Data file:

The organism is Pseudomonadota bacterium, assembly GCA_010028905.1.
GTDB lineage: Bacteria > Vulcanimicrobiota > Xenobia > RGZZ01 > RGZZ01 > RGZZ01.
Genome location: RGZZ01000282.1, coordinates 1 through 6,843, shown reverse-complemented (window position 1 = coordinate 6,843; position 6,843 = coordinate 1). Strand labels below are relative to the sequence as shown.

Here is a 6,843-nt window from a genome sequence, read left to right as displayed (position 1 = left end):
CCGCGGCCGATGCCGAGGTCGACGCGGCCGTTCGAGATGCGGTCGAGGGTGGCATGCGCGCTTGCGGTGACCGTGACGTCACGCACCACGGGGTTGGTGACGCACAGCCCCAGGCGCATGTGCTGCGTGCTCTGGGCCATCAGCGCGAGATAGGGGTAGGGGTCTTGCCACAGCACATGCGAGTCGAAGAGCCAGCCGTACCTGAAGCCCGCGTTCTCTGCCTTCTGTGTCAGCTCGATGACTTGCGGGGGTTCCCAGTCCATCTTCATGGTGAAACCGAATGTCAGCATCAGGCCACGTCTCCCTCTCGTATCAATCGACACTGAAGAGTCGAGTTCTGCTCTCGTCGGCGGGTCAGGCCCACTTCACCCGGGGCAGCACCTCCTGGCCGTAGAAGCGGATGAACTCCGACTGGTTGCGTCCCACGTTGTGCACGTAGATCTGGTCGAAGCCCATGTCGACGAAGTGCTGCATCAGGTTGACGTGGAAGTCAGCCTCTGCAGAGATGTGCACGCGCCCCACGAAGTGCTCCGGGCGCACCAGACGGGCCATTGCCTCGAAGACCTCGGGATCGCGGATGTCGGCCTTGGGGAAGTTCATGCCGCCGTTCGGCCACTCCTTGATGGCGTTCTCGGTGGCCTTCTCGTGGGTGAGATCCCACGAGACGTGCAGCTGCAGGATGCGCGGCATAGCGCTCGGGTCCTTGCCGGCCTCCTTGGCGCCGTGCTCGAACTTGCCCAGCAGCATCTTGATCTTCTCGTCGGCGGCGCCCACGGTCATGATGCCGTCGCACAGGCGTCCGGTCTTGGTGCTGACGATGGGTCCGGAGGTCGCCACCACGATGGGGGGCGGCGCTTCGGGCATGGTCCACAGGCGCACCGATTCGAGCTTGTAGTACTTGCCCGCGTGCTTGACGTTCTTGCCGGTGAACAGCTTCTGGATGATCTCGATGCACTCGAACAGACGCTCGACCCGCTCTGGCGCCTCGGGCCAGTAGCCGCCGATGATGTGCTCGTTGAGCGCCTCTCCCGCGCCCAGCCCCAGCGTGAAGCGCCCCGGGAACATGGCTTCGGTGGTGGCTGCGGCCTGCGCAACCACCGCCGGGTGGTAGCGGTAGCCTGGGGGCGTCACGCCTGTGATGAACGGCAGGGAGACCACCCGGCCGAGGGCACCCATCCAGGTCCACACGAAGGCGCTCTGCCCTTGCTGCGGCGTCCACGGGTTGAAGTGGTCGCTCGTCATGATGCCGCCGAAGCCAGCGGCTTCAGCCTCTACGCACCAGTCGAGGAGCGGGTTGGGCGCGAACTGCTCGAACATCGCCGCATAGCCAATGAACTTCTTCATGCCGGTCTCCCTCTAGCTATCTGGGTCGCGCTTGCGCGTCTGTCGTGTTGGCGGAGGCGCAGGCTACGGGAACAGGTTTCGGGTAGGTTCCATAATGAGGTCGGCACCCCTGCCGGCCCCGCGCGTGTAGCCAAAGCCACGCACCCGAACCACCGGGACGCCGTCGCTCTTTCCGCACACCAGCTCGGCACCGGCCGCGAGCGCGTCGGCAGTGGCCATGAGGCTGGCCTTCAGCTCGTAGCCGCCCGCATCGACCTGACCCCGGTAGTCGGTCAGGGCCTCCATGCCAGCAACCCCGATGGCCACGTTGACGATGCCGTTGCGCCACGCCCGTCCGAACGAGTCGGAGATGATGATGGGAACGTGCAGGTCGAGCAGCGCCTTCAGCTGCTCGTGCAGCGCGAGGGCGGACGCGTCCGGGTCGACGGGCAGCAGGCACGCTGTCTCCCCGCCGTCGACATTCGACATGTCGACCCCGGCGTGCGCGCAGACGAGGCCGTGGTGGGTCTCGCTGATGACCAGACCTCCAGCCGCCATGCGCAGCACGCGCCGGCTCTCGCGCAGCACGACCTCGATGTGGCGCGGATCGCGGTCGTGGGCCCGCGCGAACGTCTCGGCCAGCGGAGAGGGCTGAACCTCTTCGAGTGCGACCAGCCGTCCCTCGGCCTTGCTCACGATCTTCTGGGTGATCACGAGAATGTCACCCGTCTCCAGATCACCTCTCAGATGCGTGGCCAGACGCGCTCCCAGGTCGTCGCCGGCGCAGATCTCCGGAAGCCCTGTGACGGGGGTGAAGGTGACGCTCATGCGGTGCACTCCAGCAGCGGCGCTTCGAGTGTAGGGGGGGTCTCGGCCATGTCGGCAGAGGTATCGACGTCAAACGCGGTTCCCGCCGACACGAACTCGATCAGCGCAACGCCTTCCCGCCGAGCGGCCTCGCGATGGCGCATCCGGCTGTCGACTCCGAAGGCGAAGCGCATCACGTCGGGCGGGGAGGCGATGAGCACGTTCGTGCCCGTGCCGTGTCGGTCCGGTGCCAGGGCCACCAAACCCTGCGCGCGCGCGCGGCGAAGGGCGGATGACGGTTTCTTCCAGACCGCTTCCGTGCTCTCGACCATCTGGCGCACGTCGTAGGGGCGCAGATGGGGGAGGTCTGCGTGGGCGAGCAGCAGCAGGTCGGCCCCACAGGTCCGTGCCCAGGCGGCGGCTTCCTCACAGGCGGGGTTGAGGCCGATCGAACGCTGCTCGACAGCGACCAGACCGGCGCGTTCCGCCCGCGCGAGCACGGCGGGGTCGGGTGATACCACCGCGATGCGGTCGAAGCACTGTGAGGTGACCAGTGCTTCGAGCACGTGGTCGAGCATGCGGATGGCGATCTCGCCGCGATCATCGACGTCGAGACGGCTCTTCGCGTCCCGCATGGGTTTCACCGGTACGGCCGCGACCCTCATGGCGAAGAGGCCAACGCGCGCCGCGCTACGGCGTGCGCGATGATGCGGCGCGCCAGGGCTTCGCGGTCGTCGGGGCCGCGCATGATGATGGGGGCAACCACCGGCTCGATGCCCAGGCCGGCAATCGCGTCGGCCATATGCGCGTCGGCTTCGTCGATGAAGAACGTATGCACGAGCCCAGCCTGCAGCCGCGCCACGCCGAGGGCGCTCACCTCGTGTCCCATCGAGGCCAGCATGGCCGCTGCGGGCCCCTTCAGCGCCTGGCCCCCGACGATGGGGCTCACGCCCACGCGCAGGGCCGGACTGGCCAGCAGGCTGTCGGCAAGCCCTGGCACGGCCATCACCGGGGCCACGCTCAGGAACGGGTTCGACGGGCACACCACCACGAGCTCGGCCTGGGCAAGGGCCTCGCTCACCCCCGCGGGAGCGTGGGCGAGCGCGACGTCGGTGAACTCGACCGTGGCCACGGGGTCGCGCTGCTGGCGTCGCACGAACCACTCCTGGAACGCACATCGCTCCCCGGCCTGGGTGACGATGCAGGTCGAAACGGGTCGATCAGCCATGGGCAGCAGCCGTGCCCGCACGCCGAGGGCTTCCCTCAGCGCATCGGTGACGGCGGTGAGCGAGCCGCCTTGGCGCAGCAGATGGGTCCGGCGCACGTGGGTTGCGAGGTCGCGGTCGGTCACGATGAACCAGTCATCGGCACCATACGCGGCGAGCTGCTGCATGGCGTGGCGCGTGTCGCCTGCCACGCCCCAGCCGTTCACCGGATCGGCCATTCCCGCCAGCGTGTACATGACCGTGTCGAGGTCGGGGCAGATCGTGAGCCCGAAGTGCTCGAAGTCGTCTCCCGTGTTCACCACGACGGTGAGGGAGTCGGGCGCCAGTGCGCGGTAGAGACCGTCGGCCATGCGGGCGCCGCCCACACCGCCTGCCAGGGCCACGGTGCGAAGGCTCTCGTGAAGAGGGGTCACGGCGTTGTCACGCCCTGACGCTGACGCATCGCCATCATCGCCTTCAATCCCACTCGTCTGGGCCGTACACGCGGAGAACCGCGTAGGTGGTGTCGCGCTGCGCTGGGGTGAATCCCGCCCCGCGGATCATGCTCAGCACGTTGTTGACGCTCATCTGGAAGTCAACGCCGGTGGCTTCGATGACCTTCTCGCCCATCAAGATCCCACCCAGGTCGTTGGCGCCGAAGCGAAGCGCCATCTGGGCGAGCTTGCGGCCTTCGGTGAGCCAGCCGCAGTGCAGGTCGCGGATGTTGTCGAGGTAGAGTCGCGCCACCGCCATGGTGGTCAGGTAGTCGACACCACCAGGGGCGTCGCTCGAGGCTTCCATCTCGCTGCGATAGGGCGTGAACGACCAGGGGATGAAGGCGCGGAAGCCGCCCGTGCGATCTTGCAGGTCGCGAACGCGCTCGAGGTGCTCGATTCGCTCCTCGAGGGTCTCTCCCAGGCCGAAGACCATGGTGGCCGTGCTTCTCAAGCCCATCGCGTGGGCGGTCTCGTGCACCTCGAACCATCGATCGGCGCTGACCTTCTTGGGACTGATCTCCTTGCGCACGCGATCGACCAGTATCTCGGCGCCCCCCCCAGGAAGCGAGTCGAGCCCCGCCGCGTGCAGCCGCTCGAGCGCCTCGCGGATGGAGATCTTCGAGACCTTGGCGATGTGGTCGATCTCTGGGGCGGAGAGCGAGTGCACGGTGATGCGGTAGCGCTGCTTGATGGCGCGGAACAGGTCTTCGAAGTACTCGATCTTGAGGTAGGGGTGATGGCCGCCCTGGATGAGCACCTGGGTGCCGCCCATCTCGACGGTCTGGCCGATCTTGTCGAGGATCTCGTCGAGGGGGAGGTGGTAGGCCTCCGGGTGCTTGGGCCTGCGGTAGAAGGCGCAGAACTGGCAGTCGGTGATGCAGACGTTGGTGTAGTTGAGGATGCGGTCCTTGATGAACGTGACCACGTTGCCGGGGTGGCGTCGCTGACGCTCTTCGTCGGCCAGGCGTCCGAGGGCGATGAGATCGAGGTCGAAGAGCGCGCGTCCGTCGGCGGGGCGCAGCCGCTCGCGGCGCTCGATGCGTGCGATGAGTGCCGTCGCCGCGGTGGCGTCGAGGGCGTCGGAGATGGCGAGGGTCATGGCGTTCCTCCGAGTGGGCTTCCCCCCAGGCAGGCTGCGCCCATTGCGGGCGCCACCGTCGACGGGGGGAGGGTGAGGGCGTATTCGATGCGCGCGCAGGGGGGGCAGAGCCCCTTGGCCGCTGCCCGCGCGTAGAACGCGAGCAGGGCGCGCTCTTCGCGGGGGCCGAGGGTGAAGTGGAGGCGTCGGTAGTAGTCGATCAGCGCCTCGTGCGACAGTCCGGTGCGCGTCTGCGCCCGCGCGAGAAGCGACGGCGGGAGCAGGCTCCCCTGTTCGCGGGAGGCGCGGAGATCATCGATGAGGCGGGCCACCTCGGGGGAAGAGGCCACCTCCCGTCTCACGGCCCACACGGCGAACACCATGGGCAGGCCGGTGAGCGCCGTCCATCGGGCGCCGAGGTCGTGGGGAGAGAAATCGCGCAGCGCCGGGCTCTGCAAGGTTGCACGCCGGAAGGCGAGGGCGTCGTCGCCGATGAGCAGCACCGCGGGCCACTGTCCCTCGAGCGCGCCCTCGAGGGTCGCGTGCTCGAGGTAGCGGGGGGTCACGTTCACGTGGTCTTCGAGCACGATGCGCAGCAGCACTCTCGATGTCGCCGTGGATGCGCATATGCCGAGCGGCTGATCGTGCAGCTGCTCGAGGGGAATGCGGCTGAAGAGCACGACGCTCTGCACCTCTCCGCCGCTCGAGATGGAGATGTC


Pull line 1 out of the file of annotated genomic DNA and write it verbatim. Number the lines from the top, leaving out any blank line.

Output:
The organism is Pseudomonadota bacterium, assembly GCA_010028905.1.